Written by James de Paula Hanika
I then set about writing the draft script. Incidentally, the entire script was written and developed on an iPhone using a combination of Scripts Pro and Celtx script apps. It’s incredible how much you can get done on a smartphone these days. I have a busy working life, but I get a lot of script work done on the train or in a warm coffee shop. Being able to do this work on my iPhone means I can do it at all sorts of odd moments throughout a day. Scripts Pro has a great set of features that allow you to write and format the many parts of a script in a very concise and simple interface. Celtx, along with the free account and Mac desktop software, is a little more involved and offers many other features for planning a film. Both allow you to export the scripts for printing, but Celtx has a very good backup ability to your free Celtx account. You can also download the script to the desktop software on a Mac.
The outline I had on the single sheet had laid out all of the key moments in a very simplistic way, and the draft script would join these moments together in a sort of post apocalyptic road movie. I had some very specific ideas for this journey that come out of the many conversations we had had together. Our main protagonist would be on a journey that would take him from a country safe house to a potentially dangerous city location. During this process, it was important to see that our man was damaged in some way. He has fled a raging city, lost his family and had gone to ground, making a point of not meeting anyone. The opening scenes would introduce him and his situation, as well as some details of his past and torment. All of this would span a single 24 hour period.
Locations were a big concern, because a number of the scenes involved car chases, gun play and the occasional stunt. I discussed these issues with the local Police, who put me in touch with the Police Film Unit (Yes, there is one). In the UK, and I suspect that it’s not much different in many other countries, it is now illegal to go outside with a real or lifelike gun. In the UK we can buy electric or gas fired BB guns that are very realistic, but come in bright orange or blue. The very act of painting them black or to be realistic looking, immediately renders them illegal. The idea of a squad of CO19 (SWAT, to our American readers) descending on our unit was worrying, to say the least.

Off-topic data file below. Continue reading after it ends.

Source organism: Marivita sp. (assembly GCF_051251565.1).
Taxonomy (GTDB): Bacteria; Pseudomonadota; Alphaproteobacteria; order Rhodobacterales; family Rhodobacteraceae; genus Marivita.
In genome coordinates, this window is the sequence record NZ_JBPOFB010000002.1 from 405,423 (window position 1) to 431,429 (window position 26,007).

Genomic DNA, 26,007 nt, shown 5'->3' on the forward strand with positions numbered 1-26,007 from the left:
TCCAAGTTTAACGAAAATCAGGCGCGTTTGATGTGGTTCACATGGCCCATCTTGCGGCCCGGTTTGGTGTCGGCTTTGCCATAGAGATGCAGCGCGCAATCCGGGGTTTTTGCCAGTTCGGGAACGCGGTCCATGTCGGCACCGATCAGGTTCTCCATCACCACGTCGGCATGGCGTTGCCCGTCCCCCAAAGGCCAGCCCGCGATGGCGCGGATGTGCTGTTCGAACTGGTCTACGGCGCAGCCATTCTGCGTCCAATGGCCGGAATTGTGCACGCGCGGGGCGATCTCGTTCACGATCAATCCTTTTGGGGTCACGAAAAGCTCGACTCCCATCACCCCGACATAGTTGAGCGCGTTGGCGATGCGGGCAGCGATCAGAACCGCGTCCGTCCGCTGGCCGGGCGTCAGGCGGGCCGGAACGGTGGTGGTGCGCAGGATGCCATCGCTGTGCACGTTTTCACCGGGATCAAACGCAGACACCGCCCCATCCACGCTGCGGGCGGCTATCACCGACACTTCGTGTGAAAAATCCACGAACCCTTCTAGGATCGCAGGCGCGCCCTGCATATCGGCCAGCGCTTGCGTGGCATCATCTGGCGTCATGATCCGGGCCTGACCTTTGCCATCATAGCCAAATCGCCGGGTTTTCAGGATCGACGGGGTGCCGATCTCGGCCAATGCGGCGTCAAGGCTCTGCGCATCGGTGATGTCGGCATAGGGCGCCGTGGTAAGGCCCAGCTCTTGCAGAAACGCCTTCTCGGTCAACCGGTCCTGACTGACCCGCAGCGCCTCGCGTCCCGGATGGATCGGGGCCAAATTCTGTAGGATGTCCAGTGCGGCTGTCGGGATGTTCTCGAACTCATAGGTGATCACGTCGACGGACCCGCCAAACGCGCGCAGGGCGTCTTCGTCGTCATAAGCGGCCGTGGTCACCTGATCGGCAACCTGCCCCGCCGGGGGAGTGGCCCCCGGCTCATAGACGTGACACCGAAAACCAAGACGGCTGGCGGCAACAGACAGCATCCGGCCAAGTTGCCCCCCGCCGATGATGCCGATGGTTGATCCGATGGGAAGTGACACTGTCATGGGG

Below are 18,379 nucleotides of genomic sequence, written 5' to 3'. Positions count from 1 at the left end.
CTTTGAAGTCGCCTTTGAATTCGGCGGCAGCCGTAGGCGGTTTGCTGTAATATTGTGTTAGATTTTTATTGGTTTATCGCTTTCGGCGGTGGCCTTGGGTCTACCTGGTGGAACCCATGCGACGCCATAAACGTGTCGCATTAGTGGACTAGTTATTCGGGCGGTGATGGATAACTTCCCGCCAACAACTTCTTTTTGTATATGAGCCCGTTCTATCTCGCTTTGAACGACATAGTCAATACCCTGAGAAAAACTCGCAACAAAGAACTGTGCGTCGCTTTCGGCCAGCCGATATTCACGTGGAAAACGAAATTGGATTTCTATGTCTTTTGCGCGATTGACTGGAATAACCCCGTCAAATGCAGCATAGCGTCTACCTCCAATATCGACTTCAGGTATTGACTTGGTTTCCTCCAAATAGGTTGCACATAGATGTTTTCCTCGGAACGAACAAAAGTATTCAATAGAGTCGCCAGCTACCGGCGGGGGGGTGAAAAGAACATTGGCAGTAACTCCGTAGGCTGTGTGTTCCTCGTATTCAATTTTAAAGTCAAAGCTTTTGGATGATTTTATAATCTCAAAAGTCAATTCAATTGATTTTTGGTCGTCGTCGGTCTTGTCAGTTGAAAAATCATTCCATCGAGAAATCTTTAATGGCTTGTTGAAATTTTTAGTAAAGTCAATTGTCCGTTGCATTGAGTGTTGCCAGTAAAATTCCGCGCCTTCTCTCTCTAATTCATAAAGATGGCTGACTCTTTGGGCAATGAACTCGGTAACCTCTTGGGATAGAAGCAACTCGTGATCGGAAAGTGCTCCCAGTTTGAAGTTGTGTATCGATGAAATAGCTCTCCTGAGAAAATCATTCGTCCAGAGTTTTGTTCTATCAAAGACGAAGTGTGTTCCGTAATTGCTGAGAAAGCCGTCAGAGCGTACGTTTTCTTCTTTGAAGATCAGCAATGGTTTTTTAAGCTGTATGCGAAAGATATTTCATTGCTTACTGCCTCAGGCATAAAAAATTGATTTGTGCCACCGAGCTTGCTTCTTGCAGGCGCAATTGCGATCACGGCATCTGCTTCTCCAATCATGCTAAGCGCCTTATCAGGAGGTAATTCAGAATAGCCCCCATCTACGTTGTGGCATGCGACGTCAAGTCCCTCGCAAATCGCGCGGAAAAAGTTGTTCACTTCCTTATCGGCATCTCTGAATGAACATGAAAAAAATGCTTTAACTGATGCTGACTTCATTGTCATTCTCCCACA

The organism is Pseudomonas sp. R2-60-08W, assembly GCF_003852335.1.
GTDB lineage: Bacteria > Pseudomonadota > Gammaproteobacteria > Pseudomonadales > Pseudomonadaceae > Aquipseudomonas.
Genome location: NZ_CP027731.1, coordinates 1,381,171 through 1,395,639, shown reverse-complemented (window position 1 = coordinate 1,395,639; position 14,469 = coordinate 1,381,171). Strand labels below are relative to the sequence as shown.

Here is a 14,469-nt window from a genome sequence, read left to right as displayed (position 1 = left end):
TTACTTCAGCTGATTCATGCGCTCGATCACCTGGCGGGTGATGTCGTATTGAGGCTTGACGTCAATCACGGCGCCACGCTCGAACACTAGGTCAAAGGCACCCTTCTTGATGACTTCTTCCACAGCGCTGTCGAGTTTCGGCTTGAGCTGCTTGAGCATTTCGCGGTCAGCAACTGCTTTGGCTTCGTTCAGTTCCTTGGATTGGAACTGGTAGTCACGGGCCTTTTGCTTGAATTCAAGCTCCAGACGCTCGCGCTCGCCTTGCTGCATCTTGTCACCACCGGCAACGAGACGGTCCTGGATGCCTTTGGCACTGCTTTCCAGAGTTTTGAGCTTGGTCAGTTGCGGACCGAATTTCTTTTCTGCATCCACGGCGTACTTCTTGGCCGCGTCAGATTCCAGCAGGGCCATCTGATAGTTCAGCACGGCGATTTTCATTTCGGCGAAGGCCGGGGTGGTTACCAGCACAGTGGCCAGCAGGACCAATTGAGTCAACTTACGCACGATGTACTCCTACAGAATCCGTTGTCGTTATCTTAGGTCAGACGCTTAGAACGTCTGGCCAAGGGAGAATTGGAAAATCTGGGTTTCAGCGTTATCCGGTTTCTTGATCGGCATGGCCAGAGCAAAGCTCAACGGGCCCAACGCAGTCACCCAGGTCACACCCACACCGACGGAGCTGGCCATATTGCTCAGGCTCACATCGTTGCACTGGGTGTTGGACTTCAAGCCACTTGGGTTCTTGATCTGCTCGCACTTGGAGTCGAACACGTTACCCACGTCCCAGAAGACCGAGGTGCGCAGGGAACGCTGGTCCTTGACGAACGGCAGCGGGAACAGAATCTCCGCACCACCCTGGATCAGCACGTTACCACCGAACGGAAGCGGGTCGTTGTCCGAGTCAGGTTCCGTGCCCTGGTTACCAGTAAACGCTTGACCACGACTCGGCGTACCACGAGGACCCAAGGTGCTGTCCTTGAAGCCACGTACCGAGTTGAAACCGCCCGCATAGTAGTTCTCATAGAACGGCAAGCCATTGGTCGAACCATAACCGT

An alternative was to hire the Police Film Unit to cordon off roads, have a presence during gun play scenes, and generally support the production. For a low or no budget film, this was clearly out of the question, and we developed the story with this in mind. A number of shots would be filmed against green screen and motion blur, background and additional affects would be added in post. We could do this with only a few shots, and the final gun battle would be shot on location. The finale had to be something more than a modest shootout, and we needed a private location that was not overlooked and suitably out of the way to film it. This would become our most difficult sequence to film, but it can’t be allowed to drag the rest of the production down.
A car chase involves breaking a number of rules of the road: Driving too fast, on the wrong side of the road, or in a generally dangerous way. Clearly, the Police would frown on this, but with a little preparation and clever editing, a very realistic sequence could be created. Given that this stage in the film would be out in the countryside, I drove out to find a reasonably long road that would not be too busy early on a Saturday or Sunday morning. I took a number of photos as I went, which would help to plan the scenes later on. Not only would we shoot these scenes early in the morning, it was important to make sure that we had the cars and actors in place to complete the shots, which we knew would take a good few hours to achieve. With a number of possible roads in mind, I could then refine the script to cater for the locations I had found. During this time, we included some shots or scenes that we designed for a particular reason and to insert a number of links that directly related to the Depleted lore.
Once the draft script was completed, we read it through and worked out how long the film would run to. The old formula for scripts is that one page equals one minute of screen time. This is not entirely accurate, because some staging notes can last a while longer than the three sentences on your script, but it is a good gauge, all the same. Certain scenes would play as scripted, but on a few occasions, additional effects or stagings would make these scenes longer or shorter. We had already agreed that even though we set out to make a 10-15 minute short, we would allow it to expand a little if the story required it.